Sunday, May 25, 2008

#19 Apportez-moi à la fin du monde.

I will publish articles I have written on my vacation in Cadenet in south France in the last two weeks of May and the first two weeks in June.. Of course I (and occasionally Bram and Eva) have shot photo’s on location. Probably some photo's will not be as sharp or clear as I wished, but I think they captured the feeling of the moment. The second article puts a spot on the "Gritstone, the yellow basic model of the DW-9100 Riseman.

Since 2002, the first holiday with Bram, and also the first holiday after I started collecting Gs, I take a small assortment of G-Shocks with me on a holiday.

In 2002 we went to a camping near Champignelles, a small village in the north of Bourgogne. It was a small farm camping, the farmer bred horses.

During day time it was nice warm, around 30°C. At night there was no light at all and it became very, very cold. We slept in a tent and in the morning most people on the camping who were sleeping in tents talked about this cold at night.

This brought me on an idea. My DW-9100 Riseman had a small recorder function on board. Every 15 minutes it samples the current altitude and temperature until the 50 data sets are full (12.25 hours, as the start time holds 1st position).

When the topic about the cold nights were discussed again, I agreed. "The temperature even dropped to 6.2°C at 6:15!". You must have seen the faces when I showed my recorded data. Since then I always have a Riseman with me when camping.

The watch I used then was my first Riseman. It was one of the basic versions, in Germany called "Skytramp". It's the version with the red lettering. The model featured today is the version with yellow lettering and accents, the "Gridstone". I actually wanted to feature the Skytramp, but I simply couldn't find when I was packing my vacation stuff and I didn't have much time to find it.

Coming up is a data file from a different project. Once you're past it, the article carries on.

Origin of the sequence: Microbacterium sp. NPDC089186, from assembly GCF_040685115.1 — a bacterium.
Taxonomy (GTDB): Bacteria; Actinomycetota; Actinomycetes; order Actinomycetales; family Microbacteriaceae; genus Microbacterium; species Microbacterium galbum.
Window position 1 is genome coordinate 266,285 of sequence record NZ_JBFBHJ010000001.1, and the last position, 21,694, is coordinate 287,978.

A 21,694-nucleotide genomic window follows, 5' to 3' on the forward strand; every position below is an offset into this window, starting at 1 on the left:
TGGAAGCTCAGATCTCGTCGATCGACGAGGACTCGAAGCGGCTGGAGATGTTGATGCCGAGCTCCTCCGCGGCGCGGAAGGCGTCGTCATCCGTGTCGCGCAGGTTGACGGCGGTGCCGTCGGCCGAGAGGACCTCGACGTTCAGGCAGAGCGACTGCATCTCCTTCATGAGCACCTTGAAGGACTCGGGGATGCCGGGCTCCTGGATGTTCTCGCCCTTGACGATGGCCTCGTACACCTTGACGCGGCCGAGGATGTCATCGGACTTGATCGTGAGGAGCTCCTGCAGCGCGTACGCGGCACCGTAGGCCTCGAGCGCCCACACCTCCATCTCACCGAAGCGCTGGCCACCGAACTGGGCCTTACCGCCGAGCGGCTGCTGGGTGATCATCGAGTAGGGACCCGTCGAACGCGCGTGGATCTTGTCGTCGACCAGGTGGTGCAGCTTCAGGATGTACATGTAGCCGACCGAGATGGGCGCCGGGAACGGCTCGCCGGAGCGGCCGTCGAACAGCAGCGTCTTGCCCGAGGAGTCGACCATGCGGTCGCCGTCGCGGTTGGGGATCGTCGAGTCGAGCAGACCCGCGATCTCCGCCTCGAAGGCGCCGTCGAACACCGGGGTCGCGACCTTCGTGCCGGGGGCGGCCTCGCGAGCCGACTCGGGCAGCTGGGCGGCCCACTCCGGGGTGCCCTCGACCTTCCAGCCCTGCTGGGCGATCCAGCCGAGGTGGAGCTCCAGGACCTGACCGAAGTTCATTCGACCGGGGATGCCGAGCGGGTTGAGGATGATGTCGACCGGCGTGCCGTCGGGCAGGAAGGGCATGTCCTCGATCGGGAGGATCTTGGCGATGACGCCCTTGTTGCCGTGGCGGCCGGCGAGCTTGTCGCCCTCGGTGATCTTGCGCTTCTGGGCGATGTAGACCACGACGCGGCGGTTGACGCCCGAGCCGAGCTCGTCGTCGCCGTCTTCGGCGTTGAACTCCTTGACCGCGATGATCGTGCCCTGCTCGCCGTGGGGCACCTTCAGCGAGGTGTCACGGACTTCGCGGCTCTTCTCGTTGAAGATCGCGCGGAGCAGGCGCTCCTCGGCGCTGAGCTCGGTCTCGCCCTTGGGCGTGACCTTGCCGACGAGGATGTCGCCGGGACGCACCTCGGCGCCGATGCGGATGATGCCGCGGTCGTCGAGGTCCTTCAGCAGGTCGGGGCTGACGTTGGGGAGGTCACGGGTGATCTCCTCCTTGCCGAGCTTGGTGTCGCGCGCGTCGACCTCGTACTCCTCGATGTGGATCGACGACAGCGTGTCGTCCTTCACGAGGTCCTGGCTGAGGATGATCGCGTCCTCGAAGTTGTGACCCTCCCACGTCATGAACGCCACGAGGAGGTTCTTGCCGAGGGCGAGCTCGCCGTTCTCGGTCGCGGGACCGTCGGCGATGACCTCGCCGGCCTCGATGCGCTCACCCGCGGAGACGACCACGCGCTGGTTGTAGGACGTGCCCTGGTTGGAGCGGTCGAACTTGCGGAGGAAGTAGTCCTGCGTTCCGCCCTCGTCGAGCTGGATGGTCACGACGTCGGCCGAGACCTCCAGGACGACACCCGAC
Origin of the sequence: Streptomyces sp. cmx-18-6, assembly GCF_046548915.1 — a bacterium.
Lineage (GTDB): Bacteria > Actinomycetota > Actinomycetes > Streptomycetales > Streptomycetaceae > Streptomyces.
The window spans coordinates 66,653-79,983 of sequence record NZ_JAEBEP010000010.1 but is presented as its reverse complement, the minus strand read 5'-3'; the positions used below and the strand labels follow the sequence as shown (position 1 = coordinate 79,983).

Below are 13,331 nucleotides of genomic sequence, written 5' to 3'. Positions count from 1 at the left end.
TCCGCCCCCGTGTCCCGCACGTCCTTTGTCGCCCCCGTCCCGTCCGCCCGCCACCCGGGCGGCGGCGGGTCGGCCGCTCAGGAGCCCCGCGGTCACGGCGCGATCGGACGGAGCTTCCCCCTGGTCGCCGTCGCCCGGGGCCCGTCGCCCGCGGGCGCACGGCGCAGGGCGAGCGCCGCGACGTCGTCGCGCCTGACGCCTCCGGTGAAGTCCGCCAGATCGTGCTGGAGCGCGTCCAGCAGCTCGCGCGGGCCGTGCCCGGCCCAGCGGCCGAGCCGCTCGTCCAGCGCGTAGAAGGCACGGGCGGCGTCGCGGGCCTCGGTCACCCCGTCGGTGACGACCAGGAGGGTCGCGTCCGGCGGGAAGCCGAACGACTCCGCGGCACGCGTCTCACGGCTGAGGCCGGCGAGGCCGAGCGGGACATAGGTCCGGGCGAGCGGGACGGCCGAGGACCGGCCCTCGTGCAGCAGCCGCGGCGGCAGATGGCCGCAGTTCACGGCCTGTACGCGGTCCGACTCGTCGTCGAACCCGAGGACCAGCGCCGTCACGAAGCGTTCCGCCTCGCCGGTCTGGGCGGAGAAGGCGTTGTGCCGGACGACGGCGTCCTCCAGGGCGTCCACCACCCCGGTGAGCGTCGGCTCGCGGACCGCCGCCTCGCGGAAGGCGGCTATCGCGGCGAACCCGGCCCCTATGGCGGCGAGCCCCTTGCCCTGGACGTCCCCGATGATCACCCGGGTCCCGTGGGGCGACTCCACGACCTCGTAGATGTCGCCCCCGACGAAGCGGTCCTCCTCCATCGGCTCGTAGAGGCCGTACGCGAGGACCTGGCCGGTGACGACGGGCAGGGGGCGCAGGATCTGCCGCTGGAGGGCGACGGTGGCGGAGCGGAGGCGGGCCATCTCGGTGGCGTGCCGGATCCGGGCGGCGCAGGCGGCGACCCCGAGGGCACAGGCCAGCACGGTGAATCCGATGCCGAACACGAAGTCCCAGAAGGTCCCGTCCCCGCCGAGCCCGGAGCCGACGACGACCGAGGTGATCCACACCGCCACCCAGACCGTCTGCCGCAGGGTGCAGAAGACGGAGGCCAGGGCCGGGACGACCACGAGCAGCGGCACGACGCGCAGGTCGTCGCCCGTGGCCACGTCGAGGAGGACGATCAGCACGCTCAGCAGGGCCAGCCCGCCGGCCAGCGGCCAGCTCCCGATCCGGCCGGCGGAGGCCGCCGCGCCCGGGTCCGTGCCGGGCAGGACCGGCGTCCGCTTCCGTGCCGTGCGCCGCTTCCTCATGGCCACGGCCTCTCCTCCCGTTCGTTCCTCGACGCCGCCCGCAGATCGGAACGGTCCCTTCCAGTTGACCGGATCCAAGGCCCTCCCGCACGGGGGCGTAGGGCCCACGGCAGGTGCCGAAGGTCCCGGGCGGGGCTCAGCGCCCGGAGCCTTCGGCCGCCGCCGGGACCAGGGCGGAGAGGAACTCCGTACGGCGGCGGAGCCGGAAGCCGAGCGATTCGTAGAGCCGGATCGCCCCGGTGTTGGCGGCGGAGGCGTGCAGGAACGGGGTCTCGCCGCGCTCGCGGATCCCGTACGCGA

I got this Riseman from a good friend in Australia. He found the yellow accents a bit too much outstanding. He later bought a Men In Black (MIB) version, which is mainly black with a little white lettering. My Gridstone itself is in great condition, but fortunately the back of the band show much wear. I sometimes think about to buy new straps for it, but it still feels very comfortable.

The case of the Riseman is pretty unique shaped. Someone once wrote that it looks a bit like the parachute packs of Japanese parachutists. On the left side you'll find the sensors. The Riseman has a thermo sensor and a barometric sensor. On the back you will find Icarus in flight engraved.

On a good watch with a barometric function, you will always find a thermometer function. Barometric sensors are very accurate, but they show temperature drift. This means that the sensor output does not only change with air pressure, but also react on temperature changes. If the temperature is known, temperature drift can be eliminated.

The Riseman has an Altimeter function. The altimeter function is actually a barometric function. If you ascent, the air pressure decreases and vice versa. The barometric changes are very small, but with a very accurate temperature compensated barometric sensor, the altitude changes can be calculated. The accuracy of the Riseman is +/- 5m. You can debate if a higher accuracy is needed, but someone who seriously uses an altimeter, does climb a lot more than a few meters. The higher you ascent, the higher the relative accuracy.

Note that you always have to set your altimeter to the correct altitude before use. As the air pressure changes with weather, the altimeter will give different readings after weather changes. If the current altitude is not known, you can set a relative altitude, so you always know how much you ascent or descent. It might be clear now that the altimeter is more accurate at nice sunny weather, than in rough weather. If you get into a thunderstorm, the altimeter could go wrong for over 100m or more. There you go with your temperature compensated 5m accuracy.